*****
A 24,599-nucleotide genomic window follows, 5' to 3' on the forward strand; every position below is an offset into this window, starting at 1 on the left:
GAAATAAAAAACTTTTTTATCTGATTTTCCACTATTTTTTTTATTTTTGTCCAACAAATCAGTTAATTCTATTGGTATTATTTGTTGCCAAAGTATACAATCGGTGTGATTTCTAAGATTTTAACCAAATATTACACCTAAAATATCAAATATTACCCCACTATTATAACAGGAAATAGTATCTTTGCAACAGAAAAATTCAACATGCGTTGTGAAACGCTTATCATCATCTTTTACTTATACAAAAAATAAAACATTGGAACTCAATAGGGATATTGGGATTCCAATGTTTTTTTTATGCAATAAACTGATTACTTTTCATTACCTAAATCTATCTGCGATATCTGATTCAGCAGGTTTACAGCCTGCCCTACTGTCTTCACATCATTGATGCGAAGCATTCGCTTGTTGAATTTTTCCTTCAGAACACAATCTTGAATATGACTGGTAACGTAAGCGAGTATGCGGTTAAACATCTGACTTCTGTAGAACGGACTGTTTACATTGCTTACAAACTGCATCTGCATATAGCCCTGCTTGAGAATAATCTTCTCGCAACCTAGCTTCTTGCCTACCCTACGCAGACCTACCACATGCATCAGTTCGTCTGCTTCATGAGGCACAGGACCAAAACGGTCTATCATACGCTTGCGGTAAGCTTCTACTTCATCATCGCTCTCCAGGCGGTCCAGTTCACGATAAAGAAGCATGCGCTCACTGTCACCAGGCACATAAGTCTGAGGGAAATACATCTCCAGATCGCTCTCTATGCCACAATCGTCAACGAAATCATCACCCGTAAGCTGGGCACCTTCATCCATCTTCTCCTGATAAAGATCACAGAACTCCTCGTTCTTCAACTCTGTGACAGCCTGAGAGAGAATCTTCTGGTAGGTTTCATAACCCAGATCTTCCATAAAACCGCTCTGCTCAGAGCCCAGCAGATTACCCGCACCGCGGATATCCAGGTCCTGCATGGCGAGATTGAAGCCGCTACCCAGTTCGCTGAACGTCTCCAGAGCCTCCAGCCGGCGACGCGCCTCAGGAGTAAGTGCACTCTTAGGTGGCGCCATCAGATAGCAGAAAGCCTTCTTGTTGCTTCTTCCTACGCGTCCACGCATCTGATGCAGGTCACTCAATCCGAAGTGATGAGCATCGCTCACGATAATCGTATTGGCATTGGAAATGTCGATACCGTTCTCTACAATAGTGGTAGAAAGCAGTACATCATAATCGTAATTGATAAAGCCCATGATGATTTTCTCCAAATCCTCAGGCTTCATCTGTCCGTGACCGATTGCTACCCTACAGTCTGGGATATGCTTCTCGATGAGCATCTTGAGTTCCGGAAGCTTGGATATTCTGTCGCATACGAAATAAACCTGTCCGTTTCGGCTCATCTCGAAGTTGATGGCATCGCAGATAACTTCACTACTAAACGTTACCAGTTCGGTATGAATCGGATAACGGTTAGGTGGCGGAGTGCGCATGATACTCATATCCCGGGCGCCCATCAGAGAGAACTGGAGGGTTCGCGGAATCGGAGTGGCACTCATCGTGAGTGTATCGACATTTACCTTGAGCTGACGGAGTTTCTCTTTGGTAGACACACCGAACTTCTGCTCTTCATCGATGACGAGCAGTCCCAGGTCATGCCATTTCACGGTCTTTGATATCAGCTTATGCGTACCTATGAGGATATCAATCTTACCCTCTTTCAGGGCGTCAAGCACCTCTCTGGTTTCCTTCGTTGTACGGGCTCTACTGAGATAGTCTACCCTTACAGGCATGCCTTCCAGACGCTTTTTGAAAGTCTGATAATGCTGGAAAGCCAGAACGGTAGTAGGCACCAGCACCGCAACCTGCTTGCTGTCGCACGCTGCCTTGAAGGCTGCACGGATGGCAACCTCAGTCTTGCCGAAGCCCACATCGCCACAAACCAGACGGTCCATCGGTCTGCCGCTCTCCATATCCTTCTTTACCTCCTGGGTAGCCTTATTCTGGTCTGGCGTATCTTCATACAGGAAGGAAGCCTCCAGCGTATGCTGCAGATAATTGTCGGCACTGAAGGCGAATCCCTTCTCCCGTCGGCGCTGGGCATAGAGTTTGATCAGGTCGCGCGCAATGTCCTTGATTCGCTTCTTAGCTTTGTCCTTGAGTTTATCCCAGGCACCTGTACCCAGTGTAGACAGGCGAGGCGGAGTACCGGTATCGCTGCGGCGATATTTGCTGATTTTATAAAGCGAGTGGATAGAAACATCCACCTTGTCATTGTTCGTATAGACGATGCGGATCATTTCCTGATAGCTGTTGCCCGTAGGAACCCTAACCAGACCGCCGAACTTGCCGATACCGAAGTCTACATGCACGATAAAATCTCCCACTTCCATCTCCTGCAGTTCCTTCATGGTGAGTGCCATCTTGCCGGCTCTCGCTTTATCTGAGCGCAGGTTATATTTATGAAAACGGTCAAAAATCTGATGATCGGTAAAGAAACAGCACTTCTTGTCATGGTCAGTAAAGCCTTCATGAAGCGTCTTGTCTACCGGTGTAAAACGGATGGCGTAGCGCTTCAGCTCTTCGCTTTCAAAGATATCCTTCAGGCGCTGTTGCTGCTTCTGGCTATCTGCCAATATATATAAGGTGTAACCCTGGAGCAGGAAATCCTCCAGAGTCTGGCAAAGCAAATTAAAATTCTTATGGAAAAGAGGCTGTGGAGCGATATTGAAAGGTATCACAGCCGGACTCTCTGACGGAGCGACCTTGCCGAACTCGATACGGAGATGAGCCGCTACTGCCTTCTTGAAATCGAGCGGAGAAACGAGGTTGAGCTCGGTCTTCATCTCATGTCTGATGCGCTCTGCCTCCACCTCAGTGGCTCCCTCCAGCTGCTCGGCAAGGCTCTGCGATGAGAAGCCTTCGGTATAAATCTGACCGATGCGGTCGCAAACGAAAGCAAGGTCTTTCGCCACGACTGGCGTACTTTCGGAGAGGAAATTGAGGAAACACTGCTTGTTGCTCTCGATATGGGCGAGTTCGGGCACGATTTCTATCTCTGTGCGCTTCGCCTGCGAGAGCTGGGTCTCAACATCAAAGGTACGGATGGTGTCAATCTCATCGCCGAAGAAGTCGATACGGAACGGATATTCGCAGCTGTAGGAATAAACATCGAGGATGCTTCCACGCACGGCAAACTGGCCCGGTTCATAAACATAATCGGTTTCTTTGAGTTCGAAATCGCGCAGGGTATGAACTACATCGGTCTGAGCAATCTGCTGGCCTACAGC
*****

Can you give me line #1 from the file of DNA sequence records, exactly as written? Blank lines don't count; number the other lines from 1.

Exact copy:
A 24,599-nucleotide genomic window follows, 5' to 3' on the forward strand; every position below is an offset into this window, starting at 1 on the left: